This post is a FIRST. With the help of my technologically-inclined son, Nathan, I’m uploading my first video: an author interview. Last week, I interviewed Katelyn Beaty, Christianity Today’s managing editor, about her new book, A Woman’s Place: A Christian Vision for Your Calling in the Office, the Home, and the World. We talked specifically about a Christian vision of work, the mommy wars, and the process of book writing. ( I apologize in advance for extraneous “likes” or “you knows.” Additionally, there are points in the video where our internet connection gets a little wonky.)
Joe Dudeck has been a friend for a near decade now, but only in more recent years have I come to know Joe’s passion as a photographer. (I have him to thank for the lush landscape of green I have as my header image.)
I think both Joe and I have traveled artistic calling like a windy, country road – he as a photographer, I as a writer. With a will to see, we headed somewhere: without landmarks, without a clear sense of destination, only knowing the deep desire to follow the curves where they led.
Lorna Dueck produces and hosts the Canadian television show “Context with Lorna Dueck,” a weekly broadcast which explores current events from a Christian perspective. She also writes for the Canadian national newspaper, The Globe and Mail, about the intersection of faith and public life. During her 20+ years in media, Lorna has accumulated some impressive awards:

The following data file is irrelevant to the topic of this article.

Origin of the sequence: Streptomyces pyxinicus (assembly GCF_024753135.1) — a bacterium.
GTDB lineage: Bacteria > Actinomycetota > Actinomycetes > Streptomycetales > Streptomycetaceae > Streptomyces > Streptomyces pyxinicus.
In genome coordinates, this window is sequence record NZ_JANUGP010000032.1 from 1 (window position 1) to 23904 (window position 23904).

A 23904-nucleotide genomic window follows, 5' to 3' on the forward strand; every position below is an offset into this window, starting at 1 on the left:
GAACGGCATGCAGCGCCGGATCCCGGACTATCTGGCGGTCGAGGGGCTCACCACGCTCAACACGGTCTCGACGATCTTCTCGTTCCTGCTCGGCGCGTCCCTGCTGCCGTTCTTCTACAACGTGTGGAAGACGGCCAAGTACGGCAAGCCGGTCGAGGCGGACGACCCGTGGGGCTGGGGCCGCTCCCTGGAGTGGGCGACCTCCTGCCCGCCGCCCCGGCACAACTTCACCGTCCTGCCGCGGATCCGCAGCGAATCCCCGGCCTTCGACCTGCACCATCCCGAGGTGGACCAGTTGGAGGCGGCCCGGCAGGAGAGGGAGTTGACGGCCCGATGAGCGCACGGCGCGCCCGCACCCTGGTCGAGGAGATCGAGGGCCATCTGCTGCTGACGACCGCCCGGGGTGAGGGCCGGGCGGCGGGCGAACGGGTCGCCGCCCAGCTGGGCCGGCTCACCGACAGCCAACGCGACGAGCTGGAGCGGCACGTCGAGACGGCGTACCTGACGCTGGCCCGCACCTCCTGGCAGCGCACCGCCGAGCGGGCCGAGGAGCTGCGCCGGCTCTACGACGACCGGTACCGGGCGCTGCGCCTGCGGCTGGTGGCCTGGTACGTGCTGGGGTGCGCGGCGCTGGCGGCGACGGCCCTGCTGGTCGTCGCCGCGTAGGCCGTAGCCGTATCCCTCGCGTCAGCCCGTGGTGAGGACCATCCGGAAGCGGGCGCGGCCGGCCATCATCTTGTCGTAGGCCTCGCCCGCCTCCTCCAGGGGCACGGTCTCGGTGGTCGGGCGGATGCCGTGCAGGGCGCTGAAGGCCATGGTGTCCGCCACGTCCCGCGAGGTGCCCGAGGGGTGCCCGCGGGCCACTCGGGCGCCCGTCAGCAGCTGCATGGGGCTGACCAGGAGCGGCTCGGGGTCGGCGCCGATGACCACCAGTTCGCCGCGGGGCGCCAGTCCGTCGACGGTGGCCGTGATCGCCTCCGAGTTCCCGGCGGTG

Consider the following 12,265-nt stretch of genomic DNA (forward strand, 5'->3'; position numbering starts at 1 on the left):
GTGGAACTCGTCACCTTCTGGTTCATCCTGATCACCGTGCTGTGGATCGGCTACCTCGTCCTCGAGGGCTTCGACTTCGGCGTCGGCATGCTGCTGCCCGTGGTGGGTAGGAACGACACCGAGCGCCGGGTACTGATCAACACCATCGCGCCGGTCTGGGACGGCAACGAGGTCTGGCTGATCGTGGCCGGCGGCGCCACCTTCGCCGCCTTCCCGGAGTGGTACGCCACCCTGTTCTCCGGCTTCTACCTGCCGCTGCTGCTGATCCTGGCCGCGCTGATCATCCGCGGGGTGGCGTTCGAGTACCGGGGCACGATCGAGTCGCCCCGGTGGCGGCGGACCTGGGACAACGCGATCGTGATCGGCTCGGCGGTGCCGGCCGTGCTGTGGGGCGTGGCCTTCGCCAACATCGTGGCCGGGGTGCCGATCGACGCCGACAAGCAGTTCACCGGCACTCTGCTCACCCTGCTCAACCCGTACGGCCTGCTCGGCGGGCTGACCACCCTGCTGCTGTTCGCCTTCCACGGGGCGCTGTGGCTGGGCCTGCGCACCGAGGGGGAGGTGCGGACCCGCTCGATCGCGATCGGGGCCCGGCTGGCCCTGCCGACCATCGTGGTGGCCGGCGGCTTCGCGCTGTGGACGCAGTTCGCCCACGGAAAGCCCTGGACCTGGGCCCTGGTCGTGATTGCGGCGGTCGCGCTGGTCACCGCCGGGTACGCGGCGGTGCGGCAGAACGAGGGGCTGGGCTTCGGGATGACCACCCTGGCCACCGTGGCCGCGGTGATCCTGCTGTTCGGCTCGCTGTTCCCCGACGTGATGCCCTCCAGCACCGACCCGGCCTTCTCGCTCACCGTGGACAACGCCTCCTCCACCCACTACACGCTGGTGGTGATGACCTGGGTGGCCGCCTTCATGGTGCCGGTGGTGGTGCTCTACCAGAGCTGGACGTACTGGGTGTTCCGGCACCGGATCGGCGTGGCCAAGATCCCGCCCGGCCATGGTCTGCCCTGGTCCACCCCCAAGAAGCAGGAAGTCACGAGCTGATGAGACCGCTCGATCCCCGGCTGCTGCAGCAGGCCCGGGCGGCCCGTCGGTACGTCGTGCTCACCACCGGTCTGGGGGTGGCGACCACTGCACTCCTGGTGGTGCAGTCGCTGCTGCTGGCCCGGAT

(From her website) “A winner of Canadian Church Press and Word Guild Awards, Lorna was presented with the Leading Women Award for her outstanding contributions to the fields of media and communications. And in 2009, she was awarded the “Distinguished Christian Leadership Award” from Providence College and Seminary in Manitoba. In 2012 Lorna was awarded the Queen’s Diamond Jubilee Medal for her contribution to Canadian Society.”
I am a mother. Five children in seven years: yes, I am a mother.
I am also a wife, daughter, friend, neighbor, even an author now. There are so many parts of me that cannot be reduced to “mother.”
I am a mother nonetheless – although this year has been different than the eleven previous. This past fall, I sent my youngest two off to school (and the older three for that matter), and I did it in order to write a book, a book about desire. Although writing a book has required me to ship my kids off to school between the hours of 9 and 3 (notice, we only use the verb, “shipping,” in the context of children and school when we mean to indicate gross maternal selfishness and neglect), I wonder less now if it was a selfish thing to want and to do. I think I’m (finally?) over the guilt of this.